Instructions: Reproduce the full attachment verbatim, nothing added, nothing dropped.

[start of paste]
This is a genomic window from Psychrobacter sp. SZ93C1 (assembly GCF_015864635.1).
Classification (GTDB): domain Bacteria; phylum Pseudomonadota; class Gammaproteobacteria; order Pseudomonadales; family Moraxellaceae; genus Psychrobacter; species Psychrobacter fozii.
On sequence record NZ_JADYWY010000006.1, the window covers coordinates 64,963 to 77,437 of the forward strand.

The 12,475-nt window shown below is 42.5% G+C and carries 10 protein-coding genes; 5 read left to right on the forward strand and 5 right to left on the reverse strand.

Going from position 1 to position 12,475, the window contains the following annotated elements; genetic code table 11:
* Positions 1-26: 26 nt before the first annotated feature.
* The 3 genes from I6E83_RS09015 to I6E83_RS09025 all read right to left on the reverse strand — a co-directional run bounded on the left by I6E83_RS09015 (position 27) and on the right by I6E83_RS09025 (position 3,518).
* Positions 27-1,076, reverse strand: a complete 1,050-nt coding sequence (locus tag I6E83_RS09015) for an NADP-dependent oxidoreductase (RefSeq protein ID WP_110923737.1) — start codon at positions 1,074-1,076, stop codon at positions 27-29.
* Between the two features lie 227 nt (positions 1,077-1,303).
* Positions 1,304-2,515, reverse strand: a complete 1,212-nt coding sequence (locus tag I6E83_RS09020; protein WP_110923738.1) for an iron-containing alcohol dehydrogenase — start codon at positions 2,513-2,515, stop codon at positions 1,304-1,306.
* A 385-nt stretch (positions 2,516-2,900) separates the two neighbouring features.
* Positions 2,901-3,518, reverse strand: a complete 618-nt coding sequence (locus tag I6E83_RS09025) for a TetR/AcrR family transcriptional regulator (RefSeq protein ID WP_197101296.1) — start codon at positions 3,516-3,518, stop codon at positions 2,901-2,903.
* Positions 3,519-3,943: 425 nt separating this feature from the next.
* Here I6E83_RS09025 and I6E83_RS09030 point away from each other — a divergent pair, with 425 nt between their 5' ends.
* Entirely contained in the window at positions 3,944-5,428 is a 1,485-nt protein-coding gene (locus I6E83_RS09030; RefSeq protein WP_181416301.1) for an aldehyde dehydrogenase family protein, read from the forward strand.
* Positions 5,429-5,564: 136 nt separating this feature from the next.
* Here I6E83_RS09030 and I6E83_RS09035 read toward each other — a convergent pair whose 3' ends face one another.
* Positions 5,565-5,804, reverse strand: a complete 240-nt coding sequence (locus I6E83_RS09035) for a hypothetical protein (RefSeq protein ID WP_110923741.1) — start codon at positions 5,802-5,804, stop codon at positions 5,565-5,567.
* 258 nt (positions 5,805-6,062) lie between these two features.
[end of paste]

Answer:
This is a genomic window from Psychrobacter sp. SZ93C1 (assembly GCF_015864635.1).
Classification (GTDB): domain Bacteria; phylum Pseudomonadota; class Gammaproteobacteria; order Pseudomonadales; family Moraxellaceae; genus Psychrobacter; species Psychrobacter fozii.
On sequence record NZ_JADYWY010000006.1, the window covers coordinates 64,963 to 77,437 of the forward strand.

The 12,475-nt window shown below is 42.5% G+C and carries 10 protein-coding genes; 5 read left to right on the forward strand and 5 right to left on the reverse strand.

Going from position 1 to position 12,475, the window contains the following annotated elements; genetic code table 11:
* Positions 1-26: 26 nt before the first annotated feature.
* The 3 genes from I6E83_RS09015 to I6E83_RS09025 all read right to left on the reverse strand — a co-directional run bounded on the left by I6E83_RS09015 (position 27) and on the right by I6E83_RS09025 (position 3,518).
* Positions 27-1,076, reverse strand: a complete 1,050-nt coding sequence (locus tag I6E83_RS09015) for an NADP-dependent oxidoreductase (RefSeq protein ID WP_110923737.1) — start codon at positions 1,074-1,076, stop codon at positions 27-29.
* Between the two features lie 227 nt (positions 1,077-1,303).
* Positions 1,304-2,515, reverse strand: a complete 1,212-nt coding sequence (locus tag I6E83_RS09020; protein WP_110923738.1) for an iron-containing alcohol dehydrogenase — start codon at positions 2,513-2,515, stop codon at positions 1,304-1,306.
* A 385-nt stretch (positions 2,516-2,900) separates the two neighbouring features.
* Positions 2,901-3,518, reverse strand: a complete 618-nt coding sequence (locus tag I6E83_RS09025) for a TetR/AcrR family transcriptional regulator (RefSeq protein ID WP_197101296.1) — start codon at positions 3,516-3,518, stop codon at positions 2,901-2,903.
* Positions 3,519-3,943: 425 nt separating this feature from the next.
* Here I6E83_RS09025 and I6E83_RS09030 point away from each other — a divergent pair, with 425 nt between their 5' ends.
* Entirely contained in the window at positions 3,944-5,428 is a 1,485-nt protein-coding gene (locus I6E83_RS09030; RefSeq protein WP_181416301.1) for an aldehyde dehydrogenase family protein, read from the forward strand.
* Positions 5,429-5,564: 136 nt separating this feature from the next.
* Here I6E83_RS09030 and I6E83_RS09035 read toward each other — a convergent pair whose 3' ends face one another.
* Positions 5,565-5,804, reverse strand: a complete 240-nt coding sequence (locus I6E83_RS09035) for a hypothetical protein (RefSeq protein ID WP_110923741.1) — start codon at positions 5,802-5,804, stop codon at positions 5,565-5,567.
* 258 nt (positions 5,805-6,062) lie between these two features.